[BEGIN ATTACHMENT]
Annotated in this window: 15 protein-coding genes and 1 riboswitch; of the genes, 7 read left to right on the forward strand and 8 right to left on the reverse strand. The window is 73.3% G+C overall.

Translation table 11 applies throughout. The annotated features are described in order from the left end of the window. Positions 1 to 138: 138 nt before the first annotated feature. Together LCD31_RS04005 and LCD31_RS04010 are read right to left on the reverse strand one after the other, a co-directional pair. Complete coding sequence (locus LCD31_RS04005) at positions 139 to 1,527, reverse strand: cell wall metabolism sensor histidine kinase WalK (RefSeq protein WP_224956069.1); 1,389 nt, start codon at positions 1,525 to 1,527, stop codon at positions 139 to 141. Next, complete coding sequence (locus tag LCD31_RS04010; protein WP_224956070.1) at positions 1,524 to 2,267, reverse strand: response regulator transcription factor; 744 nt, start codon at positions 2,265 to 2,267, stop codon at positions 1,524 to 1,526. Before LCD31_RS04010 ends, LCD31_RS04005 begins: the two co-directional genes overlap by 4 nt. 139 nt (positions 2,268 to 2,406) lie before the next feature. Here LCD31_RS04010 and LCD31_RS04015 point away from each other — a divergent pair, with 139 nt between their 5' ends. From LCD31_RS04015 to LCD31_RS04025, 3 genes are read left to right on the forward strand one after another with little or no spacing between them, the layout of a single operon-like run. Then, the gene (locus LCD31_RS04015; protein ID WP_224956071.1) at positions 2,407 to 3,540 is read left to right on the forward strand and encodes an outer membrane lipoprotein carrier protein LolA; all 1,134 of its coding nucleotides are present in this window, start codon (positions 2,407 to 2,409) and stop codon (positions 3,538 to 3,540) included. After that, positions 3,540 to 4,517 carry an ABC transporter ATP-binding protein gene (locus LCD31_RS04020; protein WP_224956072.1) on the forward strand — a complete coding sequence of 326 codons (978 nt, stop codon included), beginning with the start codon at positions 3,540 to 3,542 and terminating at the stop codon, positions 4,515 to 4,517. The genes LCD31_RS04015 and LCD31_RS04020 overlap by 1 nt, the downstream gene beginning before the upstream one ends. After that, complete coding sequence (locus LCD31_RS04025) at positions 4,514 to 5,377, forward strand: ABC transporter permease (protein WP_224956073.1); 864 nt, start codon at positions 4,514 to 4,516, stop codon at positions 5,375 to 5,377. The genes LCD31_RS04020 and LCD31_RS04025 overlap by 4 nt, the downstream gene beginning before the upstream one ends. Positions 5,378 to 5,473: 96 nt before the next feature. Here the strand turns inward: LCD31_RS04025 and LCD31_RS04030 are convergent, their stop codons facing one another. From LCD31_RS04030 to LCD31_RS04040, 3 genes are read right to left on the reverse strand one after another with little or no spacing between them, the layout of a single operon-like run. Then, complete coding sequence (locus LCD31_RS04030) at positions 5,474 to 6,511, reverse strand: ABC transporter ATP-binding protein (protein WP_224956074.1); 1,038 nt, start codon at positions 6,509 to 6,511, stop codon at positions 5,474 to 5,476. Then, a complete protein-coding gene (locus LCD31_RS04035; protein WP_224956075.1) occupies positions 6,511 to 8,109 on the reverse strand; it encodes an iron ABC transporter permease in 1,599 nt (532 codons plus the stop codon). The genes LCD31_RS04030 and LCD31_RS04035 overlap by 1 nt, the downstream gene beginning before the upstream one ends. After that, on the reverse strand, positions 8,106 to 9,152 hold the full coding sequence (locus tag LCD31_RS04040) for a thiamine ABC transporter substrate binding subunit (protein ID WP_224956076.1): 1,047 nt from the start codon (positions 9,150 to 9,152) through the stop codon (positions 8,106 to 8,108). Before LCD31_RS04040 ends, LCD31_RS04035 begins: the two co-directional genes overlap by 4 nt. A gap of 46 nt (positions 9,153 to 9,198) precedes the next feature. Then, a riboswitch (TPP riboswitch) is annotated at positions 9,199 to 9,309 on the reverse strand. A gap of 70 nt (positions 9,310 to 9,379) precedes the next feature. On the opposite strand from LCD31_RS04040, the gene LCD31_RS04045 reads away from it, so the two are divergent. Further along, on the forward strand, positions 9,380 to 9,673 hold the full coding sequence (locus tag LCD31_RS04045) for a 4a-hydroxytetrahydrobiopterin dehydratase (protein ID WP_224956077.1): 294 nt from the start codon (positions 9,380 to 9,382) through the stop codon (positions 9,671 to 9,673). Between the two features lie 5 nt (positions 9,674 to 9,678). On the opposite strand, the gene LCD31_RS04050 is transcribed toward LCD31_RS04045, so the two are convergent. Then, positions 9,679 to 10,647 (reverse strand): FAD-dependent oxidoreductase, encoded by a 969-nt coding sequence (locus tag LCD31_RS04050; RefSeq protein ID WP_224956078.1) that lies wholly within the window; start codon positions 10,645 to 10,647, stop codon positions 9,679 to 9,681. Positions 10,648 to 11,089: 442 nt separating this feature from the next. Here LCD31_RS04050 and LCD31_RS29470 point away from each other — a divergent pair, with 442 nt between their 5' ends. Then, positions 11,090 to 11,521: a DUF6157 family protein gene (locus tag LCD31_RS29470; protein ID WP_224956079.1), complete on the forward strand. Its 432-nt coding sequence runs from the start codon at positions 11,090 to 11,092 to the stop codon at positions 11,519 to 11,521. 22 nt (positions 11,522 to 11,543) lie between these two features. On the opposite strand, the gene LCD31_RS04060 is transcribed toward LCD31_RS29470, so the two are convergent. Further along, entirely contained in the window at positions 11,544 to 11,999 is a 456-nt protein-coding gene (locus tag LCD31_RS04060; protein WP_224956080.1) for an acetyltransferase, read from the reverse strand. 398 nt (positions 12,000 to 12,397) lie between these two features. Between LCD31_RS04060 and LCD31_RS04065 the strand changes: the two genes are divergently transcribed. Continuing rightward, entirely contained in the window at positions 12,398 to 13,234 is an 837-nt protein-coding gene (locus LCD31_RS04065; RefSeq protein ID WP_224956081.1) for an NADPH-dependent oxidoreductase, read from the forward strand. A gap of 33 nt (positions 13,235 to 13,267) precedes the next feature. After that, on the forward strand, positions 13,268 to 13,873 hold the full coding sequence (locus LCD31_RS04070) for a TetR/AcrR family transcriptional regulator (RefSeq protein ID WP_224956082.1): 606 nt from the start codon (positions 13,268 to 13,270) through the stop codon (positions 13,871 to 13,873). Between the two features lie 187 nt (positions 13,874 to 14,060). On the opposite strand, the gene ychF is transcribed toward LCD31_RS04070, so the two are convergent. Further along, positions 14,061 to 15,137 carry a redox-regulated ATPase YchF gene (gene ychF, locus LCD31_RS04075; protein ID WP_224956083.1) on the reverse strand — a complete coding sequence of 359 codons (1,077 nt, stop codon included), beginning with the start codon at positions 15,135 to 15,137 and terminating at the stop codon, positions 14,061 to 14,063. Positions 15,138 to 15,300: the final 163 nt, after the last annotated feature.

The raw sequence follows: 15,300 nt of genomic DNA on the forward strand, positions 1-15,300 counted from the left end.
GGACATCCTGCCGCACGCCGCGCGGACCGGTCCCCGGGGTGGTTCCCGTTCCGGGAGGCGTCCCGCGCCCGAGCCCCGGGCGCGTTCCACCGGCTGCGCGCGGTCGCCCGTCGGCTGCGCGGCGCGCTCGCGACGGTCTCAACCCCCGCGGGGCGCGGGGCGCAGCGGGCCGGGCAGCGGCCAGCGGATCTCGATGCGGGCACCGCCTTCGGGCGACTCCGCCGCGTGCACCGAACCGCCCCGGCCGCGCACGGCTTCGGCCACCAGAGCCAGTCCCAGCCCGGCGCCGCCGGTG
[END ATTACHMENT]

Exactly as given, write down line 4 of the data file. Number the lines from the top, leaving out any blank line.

GGACATCCTGCCGCACGCCGCGCGGACCGGTCCCCGGGGTGGTTCCCGTTCCGGGAGGCGTCCCGCGCCCGAGCCCCGGGCGCGTTCCACCGGCTGCGCGCGGTCGCCCGTCGGCTGCGCGGCGCGCTCGCGACGGTCTCAACCCCCGCGGGGCGCGGGGCGCAGCGGGCCGGGCAGCGGCCAGCGGATCTCGATGCGGGCACCGCCTTCGGGCGACTCCGCCGCGTGCACCGAACCGCCCCGGCCGCGCACGGCTTCGGCCACCAGAGCCAGTCCCAGCCCGGCGCCGCCGGTG